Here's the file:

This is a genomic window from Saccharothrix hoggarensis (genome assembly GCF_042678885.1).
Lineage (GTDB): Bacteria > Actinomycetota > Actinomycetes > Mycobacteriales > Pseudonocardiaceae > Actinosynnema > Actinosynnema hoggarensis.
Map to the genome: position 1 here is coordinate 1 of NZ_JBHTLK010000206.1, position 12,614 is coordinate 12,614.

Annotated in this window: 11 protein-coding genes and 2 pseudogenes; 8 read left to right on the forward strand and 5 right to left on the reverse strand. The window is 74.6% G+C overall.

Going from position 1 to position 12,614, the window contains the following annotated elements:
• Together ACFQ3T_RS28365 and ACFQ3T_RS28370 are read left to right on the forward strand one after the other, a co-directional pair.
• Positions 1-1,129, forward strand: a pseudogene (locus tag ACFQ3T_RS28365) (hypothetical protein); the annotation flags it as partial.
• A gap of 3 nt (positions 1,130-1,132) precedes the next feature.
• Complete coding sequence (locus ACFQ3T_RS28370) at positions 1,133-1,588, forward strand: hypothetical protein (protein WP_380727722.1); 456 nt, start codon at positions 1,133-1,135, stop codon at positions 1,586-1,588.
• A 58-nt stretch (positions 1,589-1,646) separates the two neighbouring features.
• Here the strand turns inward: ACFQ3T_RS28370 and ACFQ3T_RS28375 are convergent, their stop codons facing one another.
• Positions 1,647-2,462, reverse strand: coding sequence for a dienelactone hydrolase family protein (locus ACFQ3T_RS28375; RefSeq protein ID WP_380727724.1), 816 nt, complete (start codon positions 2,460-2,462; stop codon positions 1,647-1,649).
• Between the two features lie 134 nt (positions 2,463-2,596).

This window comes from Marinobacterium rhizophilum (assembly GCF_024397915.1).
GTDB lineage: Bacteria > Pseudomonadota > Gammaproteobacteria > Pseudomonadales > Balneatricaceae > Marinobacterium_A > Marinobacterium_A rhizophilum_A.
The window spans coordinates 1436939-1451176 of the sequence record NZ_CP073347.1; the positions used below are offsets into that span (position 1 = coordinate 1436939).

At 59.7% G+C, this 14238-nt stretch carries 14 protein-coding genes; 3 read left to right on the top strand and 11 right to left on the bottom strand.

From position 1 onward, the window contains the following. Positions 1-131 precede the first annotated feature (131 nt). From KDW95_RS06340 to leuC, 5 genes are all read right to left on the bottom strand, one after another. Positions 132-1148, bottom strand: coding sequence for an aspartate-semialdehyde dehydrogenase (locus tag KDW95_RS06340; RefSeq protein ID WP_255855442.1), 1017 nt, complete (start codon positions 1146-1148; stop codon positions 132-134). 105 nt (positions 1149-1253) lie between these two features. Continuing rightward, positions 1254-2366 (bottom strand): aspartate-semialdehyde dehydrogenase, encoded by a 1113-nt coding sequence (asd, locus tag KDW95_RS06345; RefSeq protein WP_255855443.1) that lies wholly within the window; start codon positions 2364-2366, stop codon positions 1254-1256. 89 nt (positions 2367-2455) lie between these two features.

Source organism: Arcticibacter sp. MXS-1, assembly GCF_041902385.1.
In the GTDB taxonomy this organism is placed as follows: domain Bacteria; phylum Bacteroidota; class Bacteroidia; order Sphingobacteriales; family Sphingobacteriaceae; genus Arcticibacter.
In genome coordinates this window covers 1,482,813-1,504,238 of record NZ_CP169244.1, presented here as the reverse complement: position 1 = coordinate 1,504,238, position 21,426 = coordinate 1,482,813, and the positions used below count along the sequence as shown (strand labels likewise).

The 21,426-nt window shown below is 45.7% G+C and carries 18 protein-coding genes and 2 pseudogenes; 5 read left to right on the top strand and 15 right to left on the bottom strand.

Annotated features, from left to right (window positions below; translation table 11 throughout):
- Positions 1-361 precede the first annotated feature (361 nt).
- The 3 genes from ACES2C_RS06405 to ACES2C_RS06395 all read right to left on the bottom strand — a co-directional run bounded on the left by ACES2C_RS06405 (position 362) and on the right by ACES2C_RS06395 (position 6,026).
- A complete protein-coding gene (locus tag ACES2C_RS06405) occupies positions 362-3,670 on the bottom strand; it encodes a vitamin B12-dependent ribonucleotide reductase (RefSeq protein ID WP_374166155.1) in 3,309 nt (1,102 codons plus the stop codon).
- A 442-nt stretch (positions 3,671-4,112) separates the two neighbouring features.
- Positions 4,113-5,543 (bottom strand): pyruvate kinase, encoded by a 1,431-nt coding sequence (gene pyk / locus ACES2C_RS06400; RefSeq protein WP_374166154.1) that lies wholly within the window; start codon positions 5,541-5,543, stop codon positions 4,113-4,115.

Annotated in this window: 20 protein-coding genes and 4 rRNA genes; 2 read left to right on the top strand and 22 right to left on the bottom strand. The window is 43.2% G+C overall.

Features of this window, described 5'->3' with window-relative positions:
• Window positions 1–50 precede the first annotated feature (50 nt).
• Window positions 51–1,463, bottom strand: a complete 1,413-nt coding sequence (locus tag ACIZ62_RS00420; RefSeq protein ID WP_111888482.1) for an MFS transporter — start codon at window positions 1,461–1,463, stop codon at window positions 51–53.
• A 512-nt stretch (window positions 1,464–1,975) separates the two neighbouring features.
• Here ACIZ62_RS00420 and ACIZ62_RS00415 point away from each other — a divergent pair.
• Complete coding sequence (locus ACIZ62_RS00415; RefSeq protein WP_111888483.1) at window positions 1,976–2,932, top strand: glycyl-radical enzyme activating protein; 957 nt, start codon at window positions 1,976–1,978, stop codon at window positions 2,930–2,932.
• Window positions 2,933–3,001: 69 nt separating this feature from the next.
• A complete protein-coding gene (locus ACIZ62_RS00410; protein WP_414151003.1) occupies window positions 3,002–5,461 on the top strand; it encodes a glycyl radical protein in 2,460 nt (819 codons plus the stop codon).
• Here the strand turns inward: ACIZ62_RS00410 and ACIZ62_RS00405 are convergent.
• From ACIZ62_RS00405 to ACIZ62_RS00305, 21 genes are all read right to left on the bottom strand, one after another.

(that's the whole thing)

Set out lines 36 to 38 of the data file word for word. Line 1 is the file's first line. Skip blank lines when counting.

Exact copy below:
• Window positions 2,933–3,001: 69 nt separating this feature from the next.
• A complete protein-coding gene (locus ACIZ62_RS00410; protein WP_414151003.1) occupies window positions 3,002–5,461 on the top strand; it encodes a glycyl radical protein in 2,460 nt (819 codons plus the stop codon).
• Here the strand turns inward: ACIZ62_RS00410 and ACIZ62_RS00405 are convergent.